Setup and interface
Norton Internet Security 2007 is available in a boxed set and online. Either way, Symantec has lowered the price: Norton Internet Security 20007 is now priced at $69.99 for a three-user license. Note, however, that Symantec no longer offers a single-user license for Norton Internet Security 2007. Competitors McAfee and ZoneAlarm also charge $69.95 for their three-user licenses, but they still offer $49.95 single-user licenses, as well. Our installation from disc proved uneventful. Upon its completion, we needed to set up our online Norton account. Ostensibly, the account is useful when downloading optional features available from Symantec, but it's also a clever way of getting you to register your copy of the software.
Once installed, Norton Internet Security 2007 occupies 350MB of hard drive space--more than twice the file space required by either ZoneAlarm or McAfee, but given all of the included features, it's not as bad as it could have been. Like McAfee, Norton runs some nonessential services in the background, such as Norton LiveUpdate, which can reduce system performance on older machines. Unlike McAfee, the fully installed Norton runs only two active scanning processes.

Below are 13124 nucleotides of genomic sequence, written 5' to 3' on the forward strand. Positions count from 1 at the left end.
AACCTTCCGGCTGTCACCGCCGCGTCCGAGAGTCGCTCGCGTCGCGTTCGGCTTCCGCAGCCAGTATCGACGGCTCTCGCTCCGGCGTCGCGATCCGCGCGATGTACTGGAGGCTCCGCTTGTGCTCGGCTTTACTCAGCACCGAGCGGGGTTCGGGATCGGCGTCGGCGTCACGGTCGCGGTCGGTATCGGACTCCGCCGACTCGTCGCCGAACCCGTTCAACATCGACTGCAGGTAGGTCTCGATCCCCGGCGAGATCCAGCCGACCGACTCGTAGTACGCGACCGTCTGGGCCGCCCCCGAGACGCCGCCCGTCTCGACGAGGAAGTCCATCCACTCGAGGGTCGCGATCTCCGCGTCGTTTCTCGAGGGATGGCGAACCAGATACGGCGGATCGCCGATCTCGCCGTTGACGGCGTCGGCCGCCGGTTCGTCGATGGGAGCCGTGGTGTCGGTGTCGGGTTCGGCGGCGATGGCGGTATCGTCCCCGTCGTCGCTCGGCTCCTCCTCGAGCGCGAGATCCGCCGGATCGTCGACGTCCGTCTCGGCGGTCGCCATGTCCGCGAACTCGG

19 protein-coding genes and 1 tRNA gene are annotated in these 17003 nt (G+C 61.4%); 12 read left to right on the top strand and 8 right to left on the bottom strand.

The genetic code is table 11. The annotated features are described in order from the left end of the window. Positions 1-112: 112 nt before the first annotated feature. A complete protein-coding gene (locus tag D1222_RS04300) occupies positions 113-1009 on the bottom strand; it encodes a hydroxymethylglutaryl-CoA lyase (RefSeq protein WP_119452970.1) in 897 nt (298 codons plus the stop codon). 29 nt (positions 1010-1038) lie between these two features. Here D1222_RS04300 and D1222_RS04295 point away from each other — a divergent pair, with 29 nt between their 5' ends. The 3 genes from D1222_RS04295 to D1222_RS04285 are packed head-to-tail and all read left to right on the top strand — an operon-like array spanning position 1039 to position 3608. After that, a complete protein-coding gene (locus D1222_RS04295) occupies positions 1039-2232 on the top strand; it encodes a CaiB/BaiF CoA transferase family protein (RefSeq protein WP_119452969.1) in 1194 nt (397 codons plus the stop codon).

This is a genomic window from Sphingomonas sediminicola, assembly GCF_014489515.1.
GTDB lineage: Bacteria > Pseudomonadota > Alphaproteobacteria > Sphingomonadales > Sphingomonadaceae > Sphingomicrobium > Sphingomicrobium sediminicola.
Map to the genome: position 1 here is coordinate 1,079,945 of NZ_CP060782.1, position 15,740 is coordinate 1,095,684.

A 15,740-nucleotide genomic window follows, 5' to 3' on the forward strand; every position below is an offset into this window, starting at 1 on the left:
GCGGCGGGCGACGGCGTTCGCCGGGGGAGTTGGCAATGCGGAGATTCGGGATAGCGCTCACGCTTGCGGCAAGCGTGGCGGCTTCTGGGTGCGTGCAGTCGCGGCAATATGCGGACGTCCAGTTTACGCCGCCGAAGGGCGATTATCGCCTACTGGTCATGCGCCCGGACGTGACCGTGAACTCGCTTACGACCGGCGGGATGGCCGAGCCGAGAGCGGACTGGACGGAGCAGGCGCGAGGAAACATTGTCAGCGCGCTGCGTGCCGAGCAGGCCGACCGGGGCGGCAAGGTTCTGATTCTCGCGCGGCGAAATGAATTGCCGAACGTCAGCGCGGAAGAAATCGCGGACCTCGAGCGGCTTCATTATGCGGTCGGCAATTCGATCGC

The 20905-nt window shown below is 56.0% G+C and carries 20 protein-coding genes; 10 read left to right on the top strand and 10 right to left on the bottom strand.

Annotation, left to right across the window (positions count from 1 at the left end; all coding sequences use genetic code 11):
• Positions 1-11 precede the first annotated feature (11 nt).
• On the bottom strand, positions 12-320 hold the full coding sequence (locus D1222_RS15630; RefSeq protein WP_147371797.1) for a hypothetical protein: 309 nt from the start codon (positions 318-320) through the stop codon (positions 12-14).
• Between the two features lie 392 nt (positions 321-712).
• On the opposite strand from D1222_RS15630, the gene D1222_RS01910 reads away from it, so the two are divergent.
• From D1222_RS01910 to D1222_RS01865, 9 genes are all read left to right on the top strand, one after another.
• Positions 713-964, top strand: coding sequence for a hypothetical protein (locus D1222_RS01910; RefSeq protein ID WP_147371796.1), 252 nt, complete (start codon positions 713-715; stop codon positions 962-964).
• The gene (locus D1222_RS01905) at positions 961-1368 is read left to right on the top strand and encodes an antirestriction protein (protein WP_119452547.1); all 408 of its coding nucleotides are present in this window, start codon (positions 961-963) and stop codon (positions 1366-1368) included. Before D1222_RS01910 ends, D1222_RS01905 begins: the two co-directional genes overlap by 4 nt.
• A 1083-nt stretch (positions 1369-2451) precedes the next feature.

The Norton Internet Security 2007 interface is simpler and much cleaner than last year's. For example, instead of having different desktop windows open for the Norton Protection Center and Norton Internet Security, these are now combined into one window with tabs. Unlike last year's version, the Norton Protection Center is more of an information gateway, linking to helpful how-to articles first before mentioning additional products or services available from Symantec. We approve of this change.
When you first launch Norton Internet Security 2007, a new sidebar window displays your system's current security status using the now-common green-yellow-red security rainbow. Norton provides a Fix Now button, but unlike McAfee's own Fix button, Symantec takes you to another screen where you must then choose what to fix and so on. For people who want to tweak, that's fine; but most home users will simply want whatever's wrong fixed and may find the extra step annoying.
Should you decide to uninstall Norton Internet Security 2007, you'll note that there is no uninstall icon listed in All Programs; instead, you'll have to use Microsoft's "Add and remove programs" from the Windows control panel. After we rebooted, we found a handful of registry entries remaining but no files or folders. While this wasn't nearly the mess left behind by Trend Micro, it was not as clean a removal process as ZoneAlarm's.
Norton Internet Security 2007 adds some new protection, but the bulk of the changes provide deeper protection with its existing technology and most of those enhancements come from just one product: Norton AntiVirus 2007. A quick check of the UI reveals that several features--Norton AntiSpam, Norton Parental Control, Confidential Information Blocking, and Ad Blocking--are missing from the installed product. Following a growing trend by security vendors who realize the "one size fits all" model no longer works for Internet security, these are now offered a la carte, available for download from Symantec as needed.